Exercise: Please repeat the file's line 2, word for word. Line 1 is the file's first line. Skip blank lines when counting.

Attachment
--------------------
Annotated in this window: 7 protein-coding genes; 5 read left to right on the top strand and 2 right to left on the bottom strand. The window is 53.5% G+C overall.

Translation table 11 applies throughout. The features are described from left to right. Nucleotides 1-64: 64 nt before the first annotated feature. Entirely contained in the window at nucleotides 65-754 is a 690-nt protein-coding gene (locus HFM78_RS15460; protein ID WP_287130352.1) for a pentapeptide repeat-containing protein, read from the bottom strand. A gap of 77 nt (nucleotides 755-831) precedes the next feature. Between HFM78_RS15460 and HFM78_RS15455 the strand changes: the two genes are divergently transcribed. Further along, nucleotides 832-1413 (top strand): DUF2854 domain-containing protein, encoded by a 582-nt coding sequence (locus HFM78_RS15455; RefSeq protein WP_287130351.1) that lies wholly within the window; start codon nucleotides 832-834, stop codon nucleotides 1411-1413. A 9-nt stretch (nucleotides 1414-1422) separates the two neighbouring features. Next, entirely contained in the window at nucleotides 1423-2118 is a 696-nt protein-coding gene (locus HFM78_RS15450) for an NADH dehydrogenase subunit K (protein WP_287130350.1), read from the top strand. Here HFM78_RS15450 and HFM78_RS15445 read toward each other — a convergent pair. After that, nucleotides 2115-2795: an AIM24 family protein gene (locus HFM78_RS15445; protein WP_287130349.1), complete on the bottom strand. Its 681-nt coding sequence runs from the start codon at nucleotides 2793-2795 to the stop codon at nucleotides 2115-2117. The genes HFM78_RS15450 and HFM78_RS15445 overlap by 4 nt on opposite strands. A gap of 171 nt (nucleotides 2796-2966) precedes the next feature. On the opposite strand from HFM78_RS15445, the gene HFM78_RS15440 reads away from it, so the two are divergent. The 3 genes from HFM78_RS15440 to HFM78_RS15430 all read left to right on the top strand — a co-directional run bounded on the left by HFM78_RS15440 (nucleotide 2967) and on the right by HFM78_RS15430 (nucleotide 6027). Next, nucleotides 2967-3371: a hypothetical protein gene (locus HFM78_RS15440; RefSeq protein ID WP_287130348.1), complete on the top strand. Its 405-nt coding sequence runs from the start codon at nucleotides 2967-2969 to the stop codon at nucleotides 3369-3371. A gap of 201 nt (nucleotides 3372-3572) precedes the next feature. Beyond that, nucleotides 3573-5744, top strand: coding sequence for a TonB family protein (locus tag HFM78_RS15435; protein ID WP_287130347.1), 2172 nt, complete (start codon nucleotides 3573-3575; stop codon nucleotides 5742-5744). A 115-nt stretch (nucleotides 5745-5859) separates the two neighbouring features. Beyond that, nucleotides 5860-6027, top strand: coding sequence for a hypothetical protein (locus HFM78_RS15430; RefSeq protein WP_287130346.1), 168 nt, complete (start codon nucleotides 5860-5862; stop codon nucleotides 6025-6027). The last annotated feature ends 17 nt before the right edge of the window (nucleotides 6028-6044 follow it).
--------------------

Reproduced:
Translation table 11 applies throughout. The features are described from left to right. Nucleotides 1-64: 64 nt before the first annotated feature. Entirely contained in the window at nucleotides 65-754 is a 690-nt protein-coding gene (locus HFM78_RS15460; protein ID WP_287130352.1) for a pentapeptide repeat-containing protein, read from the bottom strand. A gap of 77 nt (nucleotides 755-831) precedes the next feature. Between HFM78_RS15460 and HFM78_RS15455 the strand changes: the two genes are divergently transcribed. Further along, nucleotides 832-1413 (top strand): DUF2854 domain-containing protein, encoded by a 582-nt coding sequence (locus HFM78_RS15455; RefSeq protein WP_287130351.1) that lies wholly within the window; start codon nucleotides 832-834, stop codon nucleotides 1411-1413. A 9-nt stretch (nucleotides 1414-1422) separates the two neighbouring features. Next, entirely contained in the window at nucleotides 1423-2118 is a 696-nt protein-coding gene (locus HFM78_RS15450) for an NADH dehydrogenase subunit K (protein WP_287130350.1), read from the top strand. Here HFM78_RS15450 and HFM78_RS15445 read toward each other — a convergent pair. After that, nucleotides 2115-2795: an AIM24 family protein gene (locus HFM78_RS15445; protein WP_287130349.1), complete on the bottom strand. Its 681-nt coding sequence runs from the start codon at nucleotides 2793-2795 to the stop codon at nucleotides 2115-2117. The genes HFM78_RS15450 and HFM78_RS15445 overlap by 4 nt on opposite strands. A gap of 171 nt (nucleotides 2796-2966) precedes the next feature. On the opposite strand from HFM78_RS15445, the gene HFM78_RS15440 reads away from it, so the two are divergent. The 3 genes from HFM78_RS15440 to HFM78_RS15430 all read left to right on the top strand — a co-directional run bounded on the left by HFM78_RS15440 (nucleotide 2967) and on the right by HFM78_RS15430 (nucleotide 6027). Next, nucleotides 2967-3371: a hypothetical protein gene (locus HFM78_RS15440; RefSeq protein ID WP_287130348.1), complete on the top strand. Its 405-nt coding sequence runs from the start codon at nucleotides 2967-2969 to the stop codon at nucleotides 3369-3371. A gap of 201 nt (nucleotides 3372-3572) precedes the next feature. Beyond that, nucleotides 3573-5744, top strand: coding sequence for a TonB family protein (locus tag HFM78_RS15435; protein ID WP_287130347.1), 2172 nt, complete (start codon nucleotides 3573-3575; stop codon nucleotides 5742-5744). A 115-nt stretch (nucleotides 5745-5859) separates the two neighbouring features. Beyond that, nucleotides 5860-6027, top strand: coding sequence for a hypothetical protein (locus HFM78_RS15430; RefSeq protein WP_287130346.1), 168 nt, complete (start codon nucleotides 5860-5862; stop codon nucleotides 6025-6027). The last annotated feature ends 17 nt before the right edge of the window (nucleotides 6028-6044 follow it).